The first victim of the recent Whitsundays shark attacks has spoken her first words after regaining consciousness, apologising for the incident.
Justine Barwick, 46, from Tasmania, was visiting Queensland when she was mauled by a shark on Wednesday while swimming from a chartered yacht off the coast of Whitsunday Island at Cid Harbour.
She was pulled from the water and was said to be bleeding profusely from a gaping wound to her leg.
“The shark had taken a huge chunk out of her inside leg and she was bleeding out,” RACQ CQ Rescue crewman Ben McCauley told the ABC as she was rushed to hospital fighting for life.
Yet less than a week after nearly losing her life, Ms Barwick has gained consciousness and has since chatted with her husband Craig.
“In typical Justine fashion her first words to me were, ‘sorry I have caused so much trouble’, and she is asking after the welfare of family and friends,” Mr Barwick said.
Ms Barwick is in a stable condition in ICU at the Royal Brisbane and Women’s Hospital after undergoing reconstructive surgery on her right leg.
While the family has been overwhelmed with the support following the attack, a statement from Ms Barwick’s employers, Family Based Care Tasmania, said financial aid isn’t necessary.
“While we are very grateful for these offers, there are others within the community who genuinely need the assistance,” Mr Barwick said.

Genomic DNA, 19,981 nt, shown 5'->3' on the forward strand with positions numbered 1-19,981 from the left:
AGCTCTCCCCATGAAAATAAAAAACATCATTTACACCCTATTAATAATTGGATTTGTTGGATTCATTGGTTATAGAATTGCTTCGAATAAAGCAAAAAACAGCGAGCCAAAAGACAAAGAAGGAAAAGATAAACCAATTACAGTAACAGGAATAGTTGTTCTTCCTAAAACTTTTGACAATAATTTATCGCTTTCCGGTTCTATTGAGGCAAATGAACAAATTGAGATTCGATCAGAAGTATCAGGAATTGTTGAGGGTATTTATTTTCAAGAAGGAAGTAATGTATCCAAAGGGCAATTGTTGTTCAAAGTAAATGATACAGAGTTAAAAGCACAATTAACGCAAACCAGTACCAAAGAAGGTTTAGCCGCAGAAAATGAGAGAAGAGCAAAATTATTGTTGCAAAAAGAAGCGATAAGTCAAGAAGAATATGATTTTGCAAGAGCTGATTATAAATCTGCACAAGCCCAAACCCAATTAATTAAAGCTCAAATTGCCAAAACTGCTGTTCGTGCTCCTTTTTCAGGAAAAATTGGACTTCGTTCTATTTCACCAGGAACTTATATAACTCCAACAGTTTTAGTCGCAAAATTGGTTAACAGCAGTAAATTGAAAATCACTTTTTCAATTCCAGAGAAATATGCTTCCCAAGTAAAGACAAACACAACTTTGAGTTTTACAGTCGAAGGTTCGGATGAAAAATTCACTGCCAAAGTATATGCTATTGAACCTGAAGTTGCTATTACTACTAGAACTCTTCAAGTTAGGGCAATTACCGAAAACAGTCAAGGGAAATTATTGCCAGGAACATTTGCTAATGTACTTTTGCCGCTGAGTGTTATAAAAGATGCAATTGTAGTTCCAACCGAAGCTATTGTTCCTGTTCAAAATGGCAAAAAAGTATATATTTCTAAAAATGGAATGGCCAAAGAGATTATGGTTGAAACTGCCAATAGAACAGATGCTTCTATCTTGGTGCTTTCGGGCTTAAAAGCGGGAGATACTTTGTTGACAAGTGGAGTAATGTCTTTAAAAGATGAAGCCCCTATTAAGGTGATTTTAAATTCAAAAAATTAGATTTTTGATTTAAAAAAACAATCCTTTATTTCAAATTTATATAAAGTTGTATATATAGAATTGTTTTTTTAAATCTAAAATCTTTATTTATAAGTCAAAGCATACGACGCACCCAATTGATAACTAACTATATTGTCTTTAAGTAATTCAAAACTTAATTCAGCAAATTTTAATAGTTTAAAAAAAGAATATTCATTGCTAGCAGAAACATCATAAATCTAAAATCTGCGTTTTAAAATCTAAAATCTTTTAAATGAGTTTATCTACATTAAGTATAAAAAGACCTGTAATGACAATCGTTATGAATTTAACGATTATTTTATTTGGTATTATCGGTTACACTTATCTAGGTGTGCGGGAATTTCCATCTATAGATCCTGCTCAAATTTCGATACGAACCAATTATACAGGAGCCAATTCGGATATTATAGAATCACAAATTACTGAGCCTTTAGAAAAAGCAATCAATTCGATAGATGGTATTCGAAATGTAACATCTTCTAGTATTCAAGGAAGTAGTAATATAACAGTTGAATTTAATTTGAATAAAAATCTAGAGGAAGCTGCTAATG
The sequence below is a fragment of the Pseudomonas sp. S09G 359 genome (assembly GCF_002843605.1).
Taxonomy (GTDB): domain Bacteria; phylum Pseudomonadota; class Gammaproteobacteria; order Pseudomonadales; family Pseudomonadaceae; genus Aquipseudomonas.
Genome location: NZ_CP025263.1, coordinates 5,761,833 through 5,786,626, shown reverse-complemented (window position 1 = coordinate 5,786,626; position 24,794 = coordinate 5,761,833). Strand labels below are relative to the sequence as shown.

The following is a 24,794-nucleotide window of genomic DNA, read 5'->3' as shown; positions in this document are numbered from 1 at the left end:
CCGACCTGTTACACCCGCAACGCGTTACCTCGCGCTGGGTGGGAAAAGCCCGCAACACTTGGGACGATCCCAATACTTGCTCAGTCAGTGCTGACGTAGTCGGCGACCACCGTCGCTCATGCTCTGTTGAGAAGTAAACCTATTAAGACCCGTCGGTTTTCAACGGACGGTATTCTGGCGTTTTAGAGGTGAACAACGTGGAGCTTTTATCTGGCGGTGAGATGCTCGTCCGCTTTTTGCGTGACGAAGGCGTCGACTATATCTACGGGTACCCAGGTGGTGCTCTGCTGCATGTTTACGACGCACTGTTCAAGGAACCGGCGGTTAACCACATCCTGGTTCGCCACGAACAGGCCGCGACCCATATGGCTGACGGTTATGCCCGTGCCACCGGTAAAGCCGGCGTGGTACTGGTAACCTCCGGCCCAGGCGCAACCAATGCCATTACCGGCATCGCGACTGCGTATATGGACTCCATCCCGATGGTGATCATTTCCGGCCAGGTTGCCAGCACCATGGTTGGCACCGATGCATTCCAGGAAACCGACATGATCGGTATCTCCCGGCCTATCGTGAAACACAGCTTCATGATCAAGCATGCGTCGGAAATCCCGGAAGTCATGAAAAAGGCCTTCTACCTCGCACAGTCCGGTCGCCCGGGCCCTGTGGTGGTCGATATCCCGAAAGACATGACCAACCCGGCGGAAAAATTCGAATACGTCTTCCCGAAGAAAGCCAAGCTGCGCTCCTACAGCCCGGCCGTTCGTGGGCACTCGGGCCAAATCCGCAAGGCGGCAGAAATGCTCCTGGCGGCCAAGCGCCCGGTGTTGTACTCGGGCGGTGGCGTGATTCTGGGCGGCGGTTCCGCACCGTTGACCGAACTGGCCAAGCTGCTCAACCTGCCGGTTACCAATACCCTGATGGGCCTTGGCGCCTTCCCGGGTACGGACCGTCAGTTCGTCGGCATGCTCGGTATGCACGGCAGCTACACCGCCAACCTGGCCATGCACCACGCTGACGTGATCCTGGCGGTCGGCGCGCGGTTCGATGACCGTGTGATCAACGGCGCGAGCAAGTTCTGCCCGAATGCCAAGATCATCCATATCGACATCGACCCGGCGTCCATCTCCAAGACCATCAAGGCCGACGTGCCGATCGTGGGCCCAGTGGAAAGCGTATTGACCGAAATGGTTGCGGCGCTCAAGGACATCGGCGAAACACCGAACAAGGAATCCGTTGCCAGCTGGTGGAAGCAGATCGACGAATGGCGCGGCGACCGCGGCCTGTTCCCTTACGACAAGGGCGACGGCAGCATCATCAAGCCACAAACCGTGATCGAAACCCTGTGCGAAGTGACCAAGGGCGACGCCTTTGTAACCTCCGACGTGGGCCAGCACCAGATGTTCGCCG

The second victim, Hannah Peps, 12, remains in a critical but stable condition at Queensland Children’s Hospital following an attack within 24 hours of Ms Barwick’s.
Government defends shark killing
Queensland Premier Annastacia Palaszczuk has defended killing six sharks in response to the two attacks as necessary in part to fend off criticism of doing nothing.
Five tiger sharks and a small black tip shark have been killed in Cid Harbour by Fisheries Queensland since Ms Barwick and Hannah received life-threatening bites.
“Can you imagine the public outcry if anything else happened up there in that particular region during school holidays if the Department of Fisheries took no action?” Ms Palaszczuk said in response to questions about public outcry over the shark kills on Monday.
She said she is comfortable with the action taken, which the opposition Liberal National Party also agrees was the right move.
A spokeswoman for Ms Palaszczuk told AAP that contrary to media reports, the government was not considering an alert system, but people are being warned against swimming at Cid Harbour.
Fisheries Minister Mark Furner insists shark nets and baited hooks first installed at Queensland beaches in 1962 have “undoubtedly” saved lives.
He did not directly address questions about why they were killing sharks in Cid Harbour despite admitting they will never know if they caused the injuries.
“We’re not culling sharks, we’re protecting the public,” he said.
Humane Society International and Sea Shepherd Australia say baiting and killing sharks gives people a false sense of security.
“Baited drum lines targeting sharks in the area will do nothing to prevent further accidents,” Sea Shepherd’s Jonathan Clark said on Sunday.
“Stop the nonsense about speaking of ‘effectiveness’ only in terms of their ability to kill sharks.
“That bit is easy and it’s lazy policy. Making beaches actually safer is much harder and unrelated to their ability to kill sharks.”